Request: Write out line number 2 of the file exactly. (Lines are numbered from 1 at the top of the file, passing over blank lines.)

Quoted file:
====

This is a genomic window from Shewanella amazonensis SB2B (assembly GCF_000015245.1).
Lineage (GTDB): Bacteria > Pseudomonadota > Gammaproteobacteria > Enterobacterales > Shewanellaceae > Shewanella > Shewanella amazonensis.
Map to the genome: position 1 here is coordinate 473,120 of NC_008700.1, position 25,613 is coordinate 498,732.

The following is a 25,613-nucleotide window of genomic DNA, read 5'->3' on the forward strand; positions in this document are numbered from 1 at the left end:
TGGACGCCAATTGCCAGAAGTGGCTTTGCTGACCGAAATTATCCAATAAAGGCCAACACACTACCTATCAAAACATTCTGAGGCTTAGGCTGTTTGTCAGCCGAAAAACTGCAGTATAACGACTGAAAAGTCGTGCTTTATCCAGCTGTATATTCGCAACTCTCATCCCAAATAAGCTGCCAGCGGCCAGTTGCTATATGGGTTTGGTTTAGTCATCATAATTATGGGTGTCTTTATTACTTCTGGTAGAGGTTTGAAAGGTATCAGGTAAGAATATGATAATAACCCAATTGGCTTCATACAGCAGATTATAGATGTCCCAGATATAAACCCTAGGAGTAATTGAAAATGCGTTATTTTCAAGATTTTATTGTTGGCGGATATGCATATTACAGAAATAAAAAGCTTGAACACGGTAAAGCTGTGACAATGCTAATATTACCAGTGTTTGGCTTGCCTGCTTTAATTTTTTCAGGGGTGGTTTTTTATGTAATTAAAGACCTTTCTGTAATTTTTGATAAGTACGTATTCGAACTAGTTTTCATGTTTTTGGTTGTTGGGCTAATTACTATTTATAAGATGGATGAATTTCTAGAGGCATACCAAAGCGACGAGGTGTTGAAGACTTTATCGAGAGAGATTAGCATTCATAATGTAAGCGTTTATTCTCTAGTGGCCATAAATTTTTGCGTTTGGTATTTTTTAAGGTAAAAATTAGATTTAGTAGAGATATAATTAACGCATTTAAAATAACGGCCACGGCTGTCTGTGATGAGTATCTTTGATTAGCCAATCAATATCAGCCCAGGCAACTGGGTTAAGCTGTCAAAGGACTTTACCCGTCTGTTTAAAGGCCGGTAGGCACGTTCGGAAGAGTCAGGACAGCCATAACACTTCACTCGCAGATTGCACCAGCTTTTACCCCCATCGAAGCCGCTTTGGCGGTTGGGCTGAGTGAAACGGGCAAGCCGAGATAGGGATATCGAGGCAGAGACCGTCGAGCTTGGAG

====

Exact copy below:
Lineage (GTDB): Bacteria > Pseudomonadota > Gammaproteobacteria > Enterobacterales > Shewanellaceae > Shewanella > Shewanella amazonensis.